The UK NERRI team organized its first mutual learning event on the 13th of May, under the title “Brain Boosters”. Featuring three prominent scientists, Dr. Molly Crockett, Dr. Aldo Faisal, and Prof. David Nutt, the evening provided an opportunity to engage in a cozy discussion about the perks and perils of neuro-enhancement at an east London bar. The speakers’ expertise covered a broad range of topics that are relevant from the perspective of neuro-enhancement.
The evening was kicked off by Molly Crockett’s talk on the question whether we could create a “morality pill”. Evoking the story of Dr. Jekyll and Mr. Hyde the presentation alluded to the old question of pills, drugs or potions influencing deep-seated character traits. Dr. Crockett discussed evidence from the latest research, which suggests that moral decision-making can indeed be shaped by various drugs. For example, the chemical oxytocin has been shown to play a role in furthering trust and empathy, which has led some to call it the “moral molecule”. However, as Dr. Crockett pointed out, oxytocin has a number of other effects and different experiments have demonstrated that it may increase in-group bias and gloating, which are probably not what we would call enhancements in morality. Similarly, in lab experiments the neurotransmitter serotonin has been shown to bias moral decision-making towards sociality, which might be a desired outcome in some circumstances but not in others. Although there is still a great deal to learn about the neural mechanisms of decision-making, it seems clear from the evidence that moral judgment can indeed be influenced by drugs in various ways. However, the more profound question remains unchanged since philosophers first started contemplating right and wrong: what do we consider to be moral in the first place? It is only in light of this question that the relationship between chemicals and moral judgment becomes meaningful.
Moving on from the world of moral enhancement, the second speaker at Brain Boosters, Dr. Aldo Faisal focused his presentation on neurotechnologies. Highlighting the blurry boundaries between restoring some lost function, enhancing an existing one, and enabling entirely new capacities, Dr. Faisal presented some fascinating examples: exoskeletons that confer superhuman strength on their wearers, and bionic implants that in the foreseeable future may allow humans to perceive sight and sound in ranges beyond the scope of our biological organs. Currently, there is a great deal of interest in brain-computer interfaces, which range from invasive solutions that assist paralyzed patients and allow them to control devices and robotic arms; all the way to fast, cheap and non-invasive technologies like eye-gaze controlled computers. The latter approach, pursued by Faisal himself is of particular relevance, because although the technology of reading out and interpreting neuronal activity is progressing exponentially, we are still over 100 years away from being able to record from all the neurons in the cortex. This means that we might be a bit farther away from uploading our consciousness into artificial systems than some transhumanists among us might expect. Pointing to more proximal ethical questions, Dr. Faisal emphasized the importance of making neuroenhancement technologies accessible, reversible and their use free from coercion and discrimination, thus underlining the importance of continued societal dialogue and engagement with the topic.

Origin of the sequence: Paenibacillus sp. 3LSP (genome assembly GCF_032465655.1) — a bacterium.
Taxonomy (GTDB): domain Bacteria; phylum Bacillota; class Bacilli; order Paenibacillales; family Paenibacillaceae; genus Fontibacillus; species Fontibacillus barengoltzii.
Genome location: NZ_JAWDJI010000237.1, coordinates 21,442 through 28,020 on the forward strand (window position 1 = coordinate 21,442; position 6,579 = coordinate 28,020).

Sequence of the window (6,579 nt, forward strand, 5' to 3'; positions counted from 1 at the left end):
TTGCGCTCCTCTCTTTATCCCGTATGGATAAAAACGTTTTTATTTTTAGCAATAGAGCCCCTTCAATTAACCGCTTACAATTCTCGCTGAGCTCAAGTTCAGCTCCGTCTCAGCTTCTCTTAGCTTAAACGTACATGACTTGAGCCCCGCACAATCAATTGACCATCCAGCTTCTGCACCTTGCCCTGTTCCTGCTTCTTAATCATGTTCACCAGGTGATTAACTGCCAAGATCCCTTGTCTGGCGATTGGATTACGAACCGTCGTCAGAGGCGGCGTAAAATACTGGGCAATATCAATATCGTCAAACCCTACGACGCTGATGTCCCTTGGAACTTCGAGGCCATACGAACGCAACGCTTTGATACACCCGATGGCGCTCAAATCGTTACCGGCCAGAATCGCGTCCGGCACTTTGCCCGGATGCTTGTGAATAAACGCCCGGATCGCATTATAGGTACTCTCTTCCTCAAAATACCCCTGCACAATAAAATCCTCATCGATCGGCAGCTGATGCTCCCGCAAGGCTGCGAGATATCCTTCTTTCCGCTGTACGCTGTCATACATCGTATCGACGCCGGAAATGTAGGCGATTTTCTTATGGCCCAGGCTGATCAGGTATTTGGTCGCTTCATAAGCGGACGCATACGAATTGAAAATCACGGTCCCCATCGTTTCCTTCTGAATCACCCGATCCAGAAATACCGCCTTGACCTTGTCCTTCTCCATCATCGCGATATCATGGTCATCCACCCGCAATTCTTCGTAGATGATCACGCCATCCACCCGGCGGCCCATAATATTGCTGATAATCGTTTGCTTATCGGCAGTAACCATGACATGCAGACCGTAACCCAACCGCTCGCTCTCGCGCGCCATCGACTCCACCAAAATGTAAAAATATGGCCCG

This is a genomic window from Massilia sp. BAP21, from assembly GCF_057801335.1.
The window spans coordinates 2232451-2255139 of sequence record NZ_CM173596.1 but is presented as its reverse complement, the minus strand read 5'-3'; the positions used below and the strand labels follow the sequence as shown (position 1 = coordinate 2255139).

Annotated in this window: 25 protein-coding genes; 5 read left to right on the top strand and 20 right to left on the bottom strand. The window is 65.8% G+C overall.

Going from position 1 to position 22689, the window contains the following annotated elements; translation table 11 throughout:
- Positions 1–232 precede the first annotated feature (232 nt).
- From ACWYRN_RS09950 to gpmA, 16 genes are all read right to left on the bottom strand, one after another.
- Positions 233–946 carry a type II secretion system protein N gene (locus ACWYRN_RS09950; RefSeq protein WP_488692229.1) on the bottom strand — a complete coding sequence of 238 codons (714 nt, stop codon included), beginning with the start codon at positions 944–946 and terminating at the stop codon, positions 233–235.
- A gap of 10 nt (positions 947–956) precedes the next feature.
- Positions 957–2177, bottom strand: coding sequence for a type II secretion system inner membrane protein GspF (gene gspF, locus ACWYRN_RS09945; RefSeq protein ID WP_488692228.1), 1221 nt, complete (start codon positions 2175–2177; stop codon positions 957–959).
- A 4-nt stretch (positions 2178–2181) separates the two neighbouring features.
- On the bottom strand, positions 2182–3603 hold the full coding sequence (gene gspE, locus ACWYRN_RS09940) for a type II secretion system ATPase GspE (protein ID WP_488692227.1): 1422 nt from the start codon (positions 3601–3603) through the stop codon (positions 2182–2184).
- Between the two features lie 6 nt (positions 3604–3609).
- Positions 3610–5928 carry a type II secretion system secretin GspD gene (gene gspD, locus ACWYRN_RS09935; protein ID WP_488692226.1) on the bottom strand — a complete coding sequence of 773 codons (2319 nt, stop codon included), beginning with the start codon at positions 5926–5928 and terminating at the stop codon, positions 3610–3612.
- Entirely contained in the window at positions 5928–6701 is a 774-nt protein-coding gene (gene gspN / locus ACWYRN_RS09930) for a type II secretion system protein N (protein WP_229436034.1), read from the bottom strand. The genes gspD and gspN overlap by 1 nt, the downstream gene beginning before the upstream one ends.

Finally, Prof. David Nutt offered his thoughts on neuro-enhancement, primarily from the perspective of therapeutic research for psychiatric and developmental disorders. The most well-known examples of therapeutic agents being used off-label as enhancers are methylphenidate and Adderall, which are intended for the treatment of ADHD, and Modafinil for the treatment of narcolepsy. However, while they may be useful in keeping healthy people awake and attentive for longer, it is still unclear how much of a neuro-enhancing effect these drugs actually have. At this point, one could enter into a discussion about whether compensating for the deterioration of cognitive performance due to fatigue should be classed as neuro-enhancement. However, there are other drugs on the horizon that may have more interesting effects. In particular, Prof. Nutt spoke about a class of drugs belonging to the group of alpha5 GABA inverse agonists. GABA is an amino acid, which plays an important inhibitory role in neurotransmission. Therefore, drugs that act on GABA receptors in the brain have a sedative, anxiolytic effect. Inverse agonist drugs produce the opposite effect than agonists, in this case they have an arousing effect. Alpha5 is a particular receptor type found in specific areas of the brain. Activity at different receptor types is associated with different functions, and alpha5 seems to play a role in memory. It has been shown that this class of drugs is effective in reversing the memory impairment caused by consuming a large amount of alcohol, and even normalizing the memory deficiencies of Down’s syndrome in animal models. As Prof. Nutt pointed out the use of neuro-enhancers in the treatment of developmental disorders raises difficult questions about the normalizing effects of such interventions, the nature of consent, and the scope of parental and societal decisions.
As it emerges from this brief summary, presenters at the Brain Boosters event gave an overview of different angles on neuro-enhancement and showed the diversity of issues and questions that emerge. The ensuing discussion with an audience of around 100 guests continued late into the evening and was very lively. Drawing on the success of this first UK event we might develop this format into a series, where we address in-depth the use neuro-enhancement in particular contexts. In other words: stay tuned for more from the UK NERRI Team!
Picture credits: TEDxBristol http://goo.gl/KWqP7a